RAAM (Rapid Acquisition Aiming Module)

Vectronix and Wilcox Industries have jointly developed a new weapon sight for stand alone and under-barrel 40mm grenade launchers.  Utilizing a laser range finder, ballistic computer, and an articulating mount, the RAAM (Rapid Acquisition Aiming Module) increases the probability of first round hit with 40mm rounds.

Outfitted with three separate lasers, the RAAM features a visible laser, IR laser, and range finding laser within a single compact package.  Use of the RAAM is surprisingly simple.  The grenadier “aims” the RAAM at the desired target.  The laser range finder within the RAAM determines the distance to the target, to include any angle of declination or inclination.  The range finder will calculate and provide distances in 1 meter increments.  The laser range finder has a range capability of 50 meters, to a maximum distance of 2,000 meters.  Clearly a 40mm grenade can only be fired to a maximum of 400 meters; however, the laser range finder can be used for target acquisition and identification for support weapons and close air support.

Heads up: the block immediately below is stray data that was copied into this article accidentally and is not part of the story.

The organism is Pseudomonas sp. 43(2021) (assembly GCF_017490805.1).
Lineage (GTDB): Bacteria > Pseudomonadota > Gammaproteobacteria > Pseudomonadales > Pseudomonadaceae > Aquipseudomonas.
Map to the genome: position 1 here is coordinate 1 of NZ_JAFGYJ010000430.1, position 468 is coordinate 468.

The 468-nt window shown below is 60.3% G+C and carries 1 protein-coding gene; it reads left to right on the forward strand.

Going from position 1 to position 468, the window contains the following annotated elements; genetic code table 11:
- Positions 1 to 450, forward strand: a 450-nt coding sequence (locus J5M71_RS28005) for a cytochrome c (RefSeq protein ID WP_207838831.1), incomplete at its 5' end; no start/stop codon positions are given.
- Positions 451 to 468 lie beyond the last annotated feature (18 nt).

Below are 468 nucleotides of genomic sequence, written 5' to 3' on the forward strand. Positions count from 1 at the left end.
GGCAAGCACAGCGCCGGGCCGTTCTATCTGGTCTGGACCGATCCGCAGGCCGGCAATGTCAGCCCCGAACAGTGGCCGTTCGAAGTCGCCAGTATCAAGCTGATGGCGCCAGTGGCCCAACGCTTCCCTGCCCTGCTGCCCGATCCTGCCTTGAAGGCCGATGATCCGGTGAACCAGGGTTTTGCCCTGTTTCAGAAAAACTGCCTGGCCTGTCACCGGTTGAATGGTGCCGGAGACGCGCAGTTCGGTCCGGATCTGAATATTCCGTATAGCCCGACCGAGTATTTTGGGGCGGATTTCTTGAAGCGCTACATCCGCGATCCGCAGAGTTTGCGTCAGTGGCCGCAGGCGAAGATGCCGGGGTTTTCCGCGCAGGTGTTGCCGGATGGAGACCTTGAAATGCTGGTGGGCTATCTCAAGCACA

If the grenadier determines that the target is within range, the range data is sent to the ballistic computer to calculate a firing solution.  Once a firing solution has been calculated, the point of aim is automatically adjusted, so that the grenadier need only place the red dot on the target.   The aiming module is an easy to use and familiar red dot sight.  The ballistic computer will calculate a firing solution to a distance of 400 meters.

The RAAM may be the grenadier’s new best friend.  Weighing less than a pound, the ballistic computer will compensate for slope to the target position.  No longer need a grenadier worry about firing short when firing upwards.  Programmable for different types of ammunition, the RAAM utilizes two CR123 batteries, is night vision compatible, and mounts to either an M203 or M320 via standard Mil-Std 1913 Picatinny rails.

In an interesting development, the RAAM was selected by the British Ministry of Defense for the Future Integrated Soldier Technology Program.  Initial orders are reportedly 2,300 units for use within the British MoD.

Look for an in-depth review of the RAAM in a future issue.